(RxWiki News) Parents who are concerned about their children’s safety already caution them not to play around cars. New research may give them another reason to keep their kids away from traffic.
A recent European study examined how often children who lived near busy roads developed asthma.
Researchers looked at several studies to review pollution levels in 10 cities and asthma rates among children living near the busiest streets.
Air pollution caused by traffic was responsible for a significant number of childhood asthma cases in the studied cities.
"Don't let your children play near traffic."
Laura Perez, MD, at the Swiss Tropical and Public Health Institute in Basel, Switzerland, and colleagues set out to estimate the number of childhood asthma cases that might have been caused by air pollution in 10 European cities.
To carry out their study, the researchers looked at previous studies that examined air pollution and asthma.
From these studies, they calculated the number of asthma cases caused by traffic-related pollution in the 10 cities.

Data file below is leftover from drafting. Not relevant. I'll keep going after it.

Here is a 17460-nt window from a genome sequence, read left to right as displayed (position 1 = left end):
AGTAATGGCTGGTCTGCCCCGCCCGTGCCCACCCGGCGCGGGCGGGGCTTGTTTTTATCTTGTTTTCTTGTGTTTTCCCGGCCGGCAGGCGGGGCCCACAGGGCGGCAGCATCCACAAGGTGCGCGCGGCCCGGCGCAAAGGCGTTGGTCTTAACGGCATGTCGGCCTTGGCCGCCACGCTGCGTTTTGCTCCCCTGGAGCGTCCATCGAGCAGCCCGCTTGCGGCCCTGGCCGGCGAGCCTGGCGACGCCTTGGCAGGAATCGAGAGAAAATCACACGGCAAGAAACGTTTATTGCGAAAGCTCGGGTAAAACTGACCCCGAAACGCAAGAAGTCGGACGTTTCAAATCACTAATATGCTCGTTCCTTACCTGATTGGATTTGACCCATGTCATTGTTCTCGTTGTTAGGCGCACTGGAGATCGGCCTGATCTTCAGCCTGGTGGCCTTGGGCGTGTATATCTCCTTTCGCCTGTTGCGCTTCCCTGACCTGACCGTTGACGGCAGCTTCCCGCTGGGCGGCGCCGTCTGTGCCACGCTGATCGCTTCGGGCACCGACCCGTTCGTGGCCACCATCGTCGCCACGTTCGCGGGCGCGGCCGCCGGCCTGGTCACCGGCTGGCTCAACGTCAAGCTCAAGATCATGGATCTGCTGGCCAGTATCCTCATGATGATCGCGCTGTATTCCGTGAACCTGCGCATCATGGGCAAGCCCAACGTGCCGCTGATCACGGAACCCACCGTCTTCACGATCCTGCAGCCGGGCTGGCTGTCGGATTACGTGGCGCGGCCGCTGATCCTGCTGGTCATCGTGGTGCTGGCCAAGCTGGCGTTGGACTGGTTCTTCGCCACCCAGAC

The way they measured this type of pollution was by determining how many cars were typically on these high-traffic roads.
They also counted the number of acute asthma events (asthma attacks) related to urban air pollution levels in those cities among the children who lived near these busy roads.
The researchers looked at the data exclusively for children up to the age of 17 years to see if they had developed asthma or asthma-related symptoms.
The results indicated that exposure to roads with high vehicle traffic accounted for 14 percent of all asthma cases among children in those cities.
They also determined that given this relationship between high road pollution and asthma cases, 15 percent of all asthma symptoms were triggered by air pollution.
These findings led the authors to conclude that air pollution can play a significant role in childhood asthma.
“Pollutants along busy roads are responsible for a large and preventable share of chronic disease and related acute exacerbation in European urban areas,” the authors wrote.
"Air pollution has previously been seen to trigger symptoms but this is the first time we have estimated the percentage of cases that might not have occurred if Europeans had not been exposed to road traffic pollution,” said Dr. Perez.
“In light of all the existing epidemiological studies showing that road traffic contributes to the onset of the disease in children, we must consider these results to improve policy making and urban planning," she said.
The study was published online on March 21 in the European Respiratory Journal.
The research was funded by the European Commission’s Programme on Community Action in the Field of Public Health. The authors reported no potential conflicts of interest.